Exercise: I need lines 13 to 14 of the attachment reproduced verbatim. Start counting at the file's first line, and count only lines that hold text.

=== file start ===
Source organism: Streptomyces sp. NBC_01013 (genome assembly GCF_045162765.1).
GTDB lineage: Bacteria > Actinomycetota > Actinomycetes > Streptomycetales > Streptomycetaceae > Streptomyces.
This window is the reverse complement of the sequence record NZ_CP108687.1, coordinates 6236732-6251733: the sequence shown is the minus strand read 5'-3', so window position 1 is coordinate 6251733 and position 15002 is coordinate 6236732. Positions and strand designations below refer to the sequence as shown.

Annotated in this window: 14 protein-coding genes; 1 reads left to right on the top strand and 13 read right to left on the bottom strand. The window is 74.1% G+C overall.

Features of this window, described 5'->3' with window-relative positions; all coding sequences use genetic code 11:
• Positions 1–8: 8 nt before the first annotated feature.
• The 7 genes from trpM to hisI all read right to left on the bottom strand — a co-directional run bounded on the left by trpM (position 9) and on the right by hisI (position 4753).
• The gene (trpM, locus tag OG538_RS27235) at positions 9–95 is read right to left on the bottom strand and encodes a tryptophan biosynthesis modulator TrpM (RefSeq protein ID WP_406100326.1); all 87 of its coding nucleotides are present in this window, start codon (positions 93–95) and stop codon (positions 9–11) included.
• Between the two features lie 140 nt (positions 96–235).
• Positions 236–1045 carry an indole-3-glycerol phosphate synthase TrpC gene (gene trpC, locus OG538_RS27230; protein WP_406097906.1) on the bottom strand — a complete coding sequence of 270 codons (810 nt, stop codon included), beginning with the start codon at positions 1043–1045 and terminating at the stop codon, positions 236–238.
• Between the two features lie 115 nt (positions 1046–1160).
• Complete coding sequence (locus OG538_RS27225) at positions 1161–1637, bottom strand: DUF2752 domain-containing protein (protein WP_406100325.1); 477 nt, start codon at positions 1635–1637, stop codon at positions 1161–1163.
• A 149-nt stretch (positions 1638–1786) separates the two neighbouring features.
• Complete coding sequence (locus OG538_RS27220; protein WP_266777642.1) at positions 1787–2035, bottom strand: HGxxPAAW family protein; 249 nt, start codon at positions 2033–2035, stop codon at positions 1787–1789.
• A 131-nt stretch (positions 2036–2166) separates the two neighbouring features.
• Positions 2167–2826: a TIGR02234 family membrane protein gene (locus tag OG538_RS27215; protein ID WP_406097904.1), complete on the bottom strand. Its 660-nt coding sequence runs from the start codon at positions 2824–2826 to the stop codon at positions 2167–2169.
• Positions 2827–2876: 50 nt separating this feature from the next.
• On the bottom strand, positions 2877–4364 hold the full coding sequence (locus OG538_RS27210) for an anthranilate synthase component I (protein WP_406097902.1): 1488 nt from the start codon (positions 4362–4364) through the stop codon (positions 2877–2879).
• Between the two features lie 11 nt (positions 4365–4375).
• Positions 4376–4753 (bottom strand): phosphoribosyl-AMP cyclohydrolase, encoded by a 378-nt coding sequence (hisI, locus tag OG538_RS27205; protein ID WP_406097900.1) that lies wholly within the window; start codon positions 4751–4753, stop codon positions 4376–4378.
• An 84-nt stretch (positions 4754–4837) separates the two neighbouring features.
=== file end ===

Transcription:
• A 149-nt stretch (positions 1638–1786) separates the two neighbouring features.
• Complete coding sequence (locus OG538_RS27220; protein WP_266777642.1) at positions 1787–2035, bottom strand: HGxxPAAW family protein; 249 nt, start codon at positions 2033–2035, stop codon at positions 1787–1789.